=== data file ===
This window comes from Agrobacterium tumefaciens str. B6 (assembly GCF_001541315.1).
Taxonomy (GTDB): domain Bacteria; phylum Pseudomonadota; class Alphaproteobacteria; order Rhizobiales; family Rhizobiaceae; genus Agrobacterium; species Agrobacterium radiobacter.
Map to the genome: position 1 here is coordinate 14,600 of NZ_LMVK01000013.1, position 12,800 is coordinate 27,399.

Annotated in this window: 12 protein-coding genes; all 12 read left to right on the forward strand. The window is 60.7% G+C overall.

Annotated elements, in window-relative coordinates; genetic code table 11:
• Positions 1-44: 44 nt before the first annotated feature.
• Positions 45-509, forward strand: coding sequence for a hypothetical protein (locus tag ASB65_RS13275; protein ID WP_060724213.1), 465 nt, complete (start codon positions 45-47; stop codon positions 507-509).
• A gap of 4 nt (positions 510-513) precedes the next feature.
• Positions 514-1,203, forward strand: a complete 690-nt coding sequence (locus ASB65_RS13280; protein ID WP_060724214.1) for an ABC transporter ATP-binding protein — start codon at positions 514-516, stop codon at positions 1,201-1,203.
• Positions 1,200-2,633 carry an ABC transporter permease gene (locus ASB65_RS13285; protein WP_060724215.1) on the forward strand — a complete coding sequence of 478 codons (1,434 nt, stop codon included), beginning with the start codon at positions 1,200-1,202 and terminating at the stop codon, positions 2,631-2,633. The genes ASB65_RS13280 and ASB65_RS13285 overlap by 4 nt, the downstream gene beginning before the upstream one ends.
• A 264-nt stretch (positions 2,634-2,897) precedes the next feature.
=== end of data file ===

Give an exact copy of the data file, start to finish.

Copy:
This window comes from Agrobacterium tumefaciens str. B6 (assembly GCF_001541315.1).
Taxonomy (GTDB): domain Bacteria; phylum Pseudomonadota; class Alphaproteobacteria; order Rhizobiales; family Rhizobiaceae; genus Agrobacterium; species Agrobacterium radiobacter.
Map to the genome: position 1 here is coordinate 14,600 of NZ_LMVK01000013.1, position 12,800 is coordinate 27,399.

Annotated in this window: 12 protein-coding genes; all 12 read left to right on the forward strand. The window is 60.7% G+C overall.

Annotated elements, in window-relative coordinates; genetic code table 11:
• Positions 1-44: 44 nt before the first annotated feature.
• Positions 45-509, forward strand: coding sequence for a hypothetical protein (locus tag ASB65_RS13275; protein ID WP_060724213.1), 465 nt, complete (start codon positions 45-47; stop codon positions 507-509).
• A gap of 4 nt (positions 510-513) precedes the next feature.
• Positions 514-1,203, forward strand: a complete 690-nt coding sequence (locus ASB65_RS13280; protein ID WP_060724214.1) for an ABC transporter ATP-binding protein — start codon at positions 514-516, stop codon at positions 1,201-1,203.
• Positions 1,200-2,633 carry an ABC transporter permease gene (locus ASB65_RS13285; protein WP_060724215.1) on the forward strand — a complete coding sequence of 478 codons (1,434 nt, stop codon included), beginning with the start codon at positions 1,200-1,202 and terminating at the stop codon, positions 2,631-2,633. The genes ASB65_RS13280 and ASB65_RS13285 overlap by 4 nt, the downstream gene beginning before the upstream one ends.
• A 264-nt stretch (positions 2,634-2,897) precedes the next feature.